Global markets’ surge buoyed by optimism over China’s reopening - GulfToday

Global markets’ surge buoyed by optimism over China’s reopening

Stock Markets

Investors brushed off warnings that US interest rates would continue to rise.

Global stock markets mostly rallied Wednesday as investors were buoyed by optimism over China’s reopening and looming data expected to show a further slowdown in US inflation.

Investors brushed off warnings that US interest rates would continue to rise, as well as the World Bank’s downgrade to its global growth forecast.

Asian and European equities mainly fizzed higher and Wall Street stocks also rose after opening, as the tech-heavy Nasdaq advanced for a third day.

“An upside bias is winning out thus far based on a prevailing view that weakening economic activity and fading inflation will help the Fed realise that it does not need to raise rates much further,” market analyst Patrick O’Hare at said.

After wavering on Tuesday, markets resumed the upward push that has characterised the start of the year thanks to China’s emergence from nearly three years of zero-Covid isolation.

The reopening, easing of Beijing’s tech crackdown and moves to help the property sector have raised hopes for the world’s number-two economy, a crucial driver of world growth.

“Many investors are starting to believe China’s reopening could be faster than expected on pent-up demand, a robust economic rebound and fewer supply constraints,” noted SPI Asset Management analyst Stephen Innes.

Focus this week is on Thursday’s US consumer price index, which is expected to show that price gains eased further in December.

But while that could possibly allow the Federal Reserve to take a lighter approach to its monetary tightening campaign, policymakers continue to push back against any pivot away from rate hikes.

In London on Wednesday, shares in JD Sports topped the FTSE 100 index, jumping more than six percent after the retailer posted upbeat Christmas sales.

But Sainsbury dropped more than two percent after the supermarket group also logged rising festive sales -- but cautioned over the impact of the cost-of-living crisis.

Housebuilder Barratt Developments meanwhile slid 0.2 percent after it warned of a “marked slowdown” in the UK housing market, hit partly by economic uncertainty and rising home loan interest rates.

Cyber security firm Darktrace saw its share price tank more than 13 percent after cutting its annual revenue forecast due to the souring economic climate.

In Paris, shares in French luxury giant LVMH rose 2.3 percent after owner Bernard Arnault announced his daughter Delphine would head the empire’s Dior fashion house, in a leadership reshuffle also featuring a new CEO at flagship brand Louis Vuitton.

Oil prices rose on Wednesday as hopes for an improved global economic outlook and concern over the impact of sanctions on Russian crude output outweighed a higher than expected build in US crude and fuel stocks.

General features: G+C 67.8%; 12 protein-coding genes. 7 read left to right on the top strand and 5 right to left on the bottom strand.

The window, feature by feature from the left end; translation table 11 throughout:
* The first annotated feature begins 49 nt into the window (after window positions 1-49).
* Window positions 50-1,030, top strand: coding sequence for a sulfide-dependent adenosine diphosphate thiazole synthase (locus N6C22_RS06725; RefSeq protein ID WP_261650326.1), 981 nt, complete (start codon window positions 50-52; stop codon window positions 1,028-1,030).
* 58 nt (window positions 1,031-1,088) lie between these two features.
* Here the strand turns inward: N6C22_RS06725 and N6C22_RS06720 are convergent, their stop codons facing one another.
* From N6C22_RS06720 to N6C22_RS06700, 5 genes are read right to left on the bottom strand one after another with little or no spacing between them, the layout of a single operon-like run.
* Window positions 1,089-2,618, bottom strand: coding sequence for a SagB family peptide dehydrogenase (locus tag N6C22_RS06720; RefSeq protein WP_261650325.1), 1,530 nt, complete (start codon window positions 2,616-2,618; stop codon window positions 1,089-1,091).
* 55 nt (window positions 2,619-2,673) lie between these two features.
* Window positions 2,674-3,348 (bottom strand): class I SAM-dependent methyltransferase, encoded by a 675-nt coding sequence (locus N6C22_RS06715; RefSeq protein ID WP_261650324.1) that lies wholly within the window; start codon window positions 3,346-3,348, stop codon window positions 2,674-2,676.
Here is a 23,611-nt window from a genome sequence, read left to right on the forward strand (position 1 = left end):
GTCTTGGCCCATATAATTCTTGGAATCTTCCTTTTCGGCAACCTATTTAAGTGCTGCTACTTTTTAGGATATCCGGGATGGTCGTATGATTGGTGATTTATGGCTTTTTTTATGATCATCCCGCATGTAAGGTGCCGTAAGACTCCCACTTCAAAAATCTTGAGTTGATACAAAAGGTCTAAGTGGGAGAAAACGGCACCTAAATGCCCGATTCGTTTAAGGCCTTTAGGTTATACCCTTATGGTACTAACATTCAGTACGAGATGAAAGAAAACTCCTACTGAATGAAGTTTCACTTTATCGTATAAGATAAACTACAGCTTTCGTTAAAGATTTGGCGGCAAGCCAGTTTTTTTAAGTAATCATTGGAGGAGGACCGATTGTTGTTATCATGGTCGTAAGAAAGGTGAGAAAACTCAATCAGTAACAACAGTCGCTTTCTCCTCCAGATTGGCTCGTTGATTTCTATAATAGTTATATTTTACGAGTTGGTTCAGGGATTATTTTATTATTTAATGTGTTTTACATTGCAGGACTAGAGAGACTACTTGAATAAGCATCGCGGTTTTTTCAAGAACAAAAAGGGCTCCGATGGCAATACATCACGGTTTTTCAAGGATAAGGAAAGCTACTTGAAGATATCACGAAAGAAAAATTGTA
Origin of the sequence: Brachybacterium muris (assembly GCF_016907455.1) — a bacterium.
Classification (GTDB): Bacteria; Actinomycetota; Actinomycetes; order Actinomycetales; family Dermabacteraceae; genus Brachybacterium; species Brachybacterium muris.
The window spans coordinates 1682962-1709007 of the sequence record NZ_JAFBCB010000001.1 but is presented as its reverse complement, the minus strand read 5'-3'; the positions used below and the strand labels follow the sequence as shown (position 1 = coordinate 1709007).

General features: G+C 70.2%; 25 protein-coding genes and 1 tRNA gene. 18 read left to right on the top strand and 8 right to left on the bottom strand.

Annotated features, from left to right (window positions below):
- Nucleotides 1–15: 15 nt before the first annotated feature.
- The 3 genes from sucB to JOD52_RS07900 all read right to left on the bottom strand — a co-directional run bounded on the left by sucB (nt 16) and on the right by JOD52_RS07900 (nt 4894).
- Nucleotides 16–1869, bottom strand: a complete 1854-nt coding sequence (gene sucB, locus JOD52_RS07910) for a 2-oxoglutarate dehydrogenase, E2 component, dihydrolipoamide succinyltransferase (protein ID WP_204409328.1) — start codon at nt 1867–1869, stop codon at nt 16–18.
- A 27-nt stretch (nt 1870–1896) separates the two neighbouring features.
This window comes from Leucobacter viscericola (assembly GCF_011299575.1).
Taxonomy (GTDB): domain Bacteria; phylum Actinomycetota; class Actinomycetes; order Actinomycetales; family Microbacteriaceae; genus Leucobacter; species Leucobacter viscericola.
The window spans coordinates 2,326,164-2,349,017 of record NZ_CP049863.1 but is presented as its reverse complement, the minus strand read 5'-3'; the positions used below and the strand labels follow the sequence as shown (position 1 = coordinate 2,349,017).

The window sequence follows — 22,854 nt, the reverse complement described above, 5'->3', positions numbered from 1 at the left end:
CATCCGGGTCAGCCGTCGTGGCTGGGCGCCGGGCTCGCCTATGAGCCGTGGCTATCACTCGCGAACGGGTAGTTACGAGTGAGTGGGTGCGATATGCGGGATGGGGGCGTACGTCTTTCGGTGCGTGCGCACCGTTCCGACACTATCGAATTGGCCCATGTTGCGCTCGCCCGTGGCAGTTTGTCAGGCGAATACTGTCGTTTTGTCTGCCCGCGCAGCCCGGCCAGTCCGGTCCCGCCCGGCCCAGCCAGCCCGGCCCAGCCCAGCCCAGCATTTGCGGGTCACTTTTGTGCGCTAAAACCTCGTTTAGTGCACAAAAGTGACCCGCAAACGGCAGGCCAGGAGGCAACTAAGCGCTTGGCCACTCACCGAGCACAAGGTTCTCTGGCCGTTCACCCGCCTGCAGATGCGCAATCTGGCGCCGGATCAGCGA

Brent crude futures were up $1.48, or 1.9%, at $81.58 a barrel by 1436 GMT. US and West Texas Intermediate (WTI) crude futures rose $1.35, or 1.8%, to $76.47.

Both contracts registered gains on Monday and Tuesday, rebounding from a sharp sell-off in the first week of 2023.

Global equities were up slightly on Wednesday on hopes that US inflation and earnings figures due on Thursday point to a resilient economy and slower pace of interest rate hikes.

If inflation comes in below expectations, that would drive the dollar lower, analysts said, which could boost oil demand because it makes the commodity cheaper for buyers holding other currencies.

Some of the market’s optimism was pinned on top oil importer China’s reopening of its economy after the end of strict COVID-19 curbs.

“China could bounce back strongly, especially if backed by monetary and fiscal stimulus. Central banks may discover they have room to cut rates if inflation falls substantially and economies are in recession,” said Craig Erlam, a senior market analyst at OANDA in London.

“(Also) Russian output could be squeezed as sanctions take their toll.”

An international price cap imposed on sales of Russian crude took effect on Dec. 5 and more curbs aimed at products sales are set to come into force next month.

US crude oil stockpiles, meanwhile, jumped by 14.9 million barrels in the week ended Jan. 6, sources said, citing data from the American Petroleum Institute (API).

Analysts polled by Reuters had expected crude stocks to fall. Traders will be looking out for inventory data from the U.S. Energy Information Administration, expected at 1530 GMT.  Copper prices moved above $9,000 a tonne on Wednesday for the first time since June on hopes that Chinese demand will rebound after the country removed its COVID-19 restrictions.

Also helping was a weaker dollar. The greenback has fallen to a seven-month low due to expectations that U.S. interest rates will soon stop rising, making dollar-priced metals more affordable for buyers with other currencies.

Benchmark copper on the London Metal Exchange (LME) was up 1.1% at $9,013.50 a tonne at 1150 GMT, its fifth consecutive daily gain.

The metal used in power and construction has risen around 8% already this year.

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